Should You Look for a Psychology Job with a Recruiter?
Advantages of Working with a Recruiter
Working with a recruiter can greatly increase your job prospects. Oftentimes, companies use recruiters to hire multiple candidates for various company positions. A good recruiter understands your strengths and wants to ensure that you are a good fit for the position. It's helpful to discuss salary expectations during the phone screen to ensure you and the recruiter are aligned on expectations. Many companies pay recruiters through commission, which incentivizes them to get you the best possible job offer. Ultimately, recruiters should alleviate the time and energy you spend searching for jobs by sharing salary expectations and information about the company's culture. Sometimes, employers seek intangible qualities like a certain personality type or attitude. Therefore, it helps to ask the recruiter as many questions as possible about the company and its employees to get a clear picture of what they're after. A good recruiter will be able to field your questions and provide tips to help you look more favorable to employers.
Potential Disadvantages of Working with a Recruiter
Candidates hope recruiters have their best interests in mind, but they must remember that recruiters do not get paid unless a job placement is secured. As a result, some recruiters encourage candidates to take jobs that might not be a strong fit. Job seekers should be discerning and refuse offers that are not aligned with their goals. Furthermore, well-intentioned recruiters reach out to certain candidates because they view them as a good fit for the company, but be sure to conduct your own research on the company in case it is not the fit that the recruiter thinks it is. Headhunters don't always tell candidates everything about the position and its requirements initially, so it is prudent for candidates to ask questions to gain further insight into the company. Recruiters typically put the company's needs first, so job seekers should do the same for themselves; leave any negative commentary out of your feedback, because recruiters may relay it to the client.
Tips for Working with a Recruiter in Psychology
- Don't Take a Shotgun Approach to Finding Recruiters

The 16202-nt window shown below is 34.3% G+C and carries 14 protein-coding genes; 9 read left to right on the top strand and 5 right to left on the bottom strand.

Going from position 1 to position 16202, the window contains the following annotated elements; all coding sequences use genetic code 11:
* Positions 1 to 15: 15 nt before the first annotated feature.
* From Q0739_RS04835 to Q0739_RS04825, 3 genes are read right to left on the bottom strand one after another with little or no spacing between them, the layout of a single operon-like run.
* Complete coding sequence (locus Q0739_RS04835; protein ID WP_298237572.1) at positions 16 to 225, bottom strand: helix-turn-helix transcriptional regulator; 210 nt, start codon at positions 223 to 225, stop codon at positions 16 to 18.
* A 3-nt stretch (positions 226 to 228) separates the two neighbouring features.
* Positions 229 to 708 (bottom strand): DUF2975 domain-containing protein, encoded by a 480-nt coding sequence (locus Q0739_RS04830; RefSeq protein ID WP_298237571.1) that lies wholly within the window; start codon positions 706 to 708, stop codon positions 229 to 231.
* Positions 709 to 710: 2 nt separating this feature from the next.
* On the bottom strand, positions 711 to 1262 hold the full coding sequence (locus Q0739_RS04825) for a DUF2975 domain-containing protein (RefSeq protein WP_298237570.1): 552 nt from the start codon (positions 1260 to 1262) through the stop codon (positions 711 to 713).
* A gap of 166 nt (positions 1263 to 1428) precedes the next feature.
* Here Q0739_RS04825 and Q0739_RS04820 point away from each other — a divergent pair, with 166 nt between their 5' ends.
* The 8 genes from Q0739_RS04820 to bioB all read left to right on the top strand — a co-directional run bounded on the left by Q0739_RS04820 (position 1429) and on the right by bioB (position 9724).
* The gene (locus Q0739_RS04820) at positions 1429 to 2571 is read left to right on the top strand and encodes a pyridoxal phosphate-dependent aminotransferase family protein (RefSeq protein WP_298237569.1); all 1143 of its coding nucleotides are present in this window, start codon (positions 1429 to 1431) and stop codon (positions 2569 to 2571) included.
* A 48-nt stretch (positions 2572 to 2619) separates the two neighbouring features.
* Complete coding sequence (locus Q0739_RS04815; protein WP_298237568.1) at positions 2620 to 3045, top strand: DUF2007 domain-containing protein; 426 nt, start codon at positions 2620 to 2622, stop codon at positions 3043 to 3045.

- Candidates should be selective about the recruiters they work with. Find someone that you feel confident will help you advance your career.
- Dress Professionally for In-Person Meetings
- Presentation is important. Recruiters and employers may turn away candidates who are not appropriately dressed for the position.
- Send Thank-You Notes
- Sending thank-you notes to recruiters indicates an appreciation for their hard work, which helps to build a strong rapport between the job seeker and recruiter.
- Develop a Rapport with Your Recruiter
- Whether a candidate secures the placement or not, it's a good idea for them to stay in touch with the recruiter in case the recruiter has a promising opportunity in the future.
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How Many Times Do You Meet with a Recruiter, on Average?
Job seekers meet with recruiters at least once before moving down the interview pipeline. The recruiter may also call the job seeker after an interview with the hiring manager.
What Kind of Qualifications Do Recruiters Typically Have?
Most recruiters used to work in the field they recruit for or currently work in a company's HR department. As such, many psychology recruiters have degrees in psychology or the social sciences.
Can You Work with Multiple Recruiters at the Same Time?
Candidates can work with more than one recruiter as long as they do not sign any non-compete clauses with a headhunter or agency. Most recruiters expect clients to field job offers from multiple clients.
What Are the Signs of a Good Recruiter?
Good recruiters offer solid advice to candidates, provide good referrals, and use their industry contacts to help job seekers find other opportunities.
What Are the Signs of a Substandard Recruiter?
Substandard recruiters tend to encourage candidates to take jobs they are not completely qualified for. They may also reach out to candidates without properly reviewing their resume.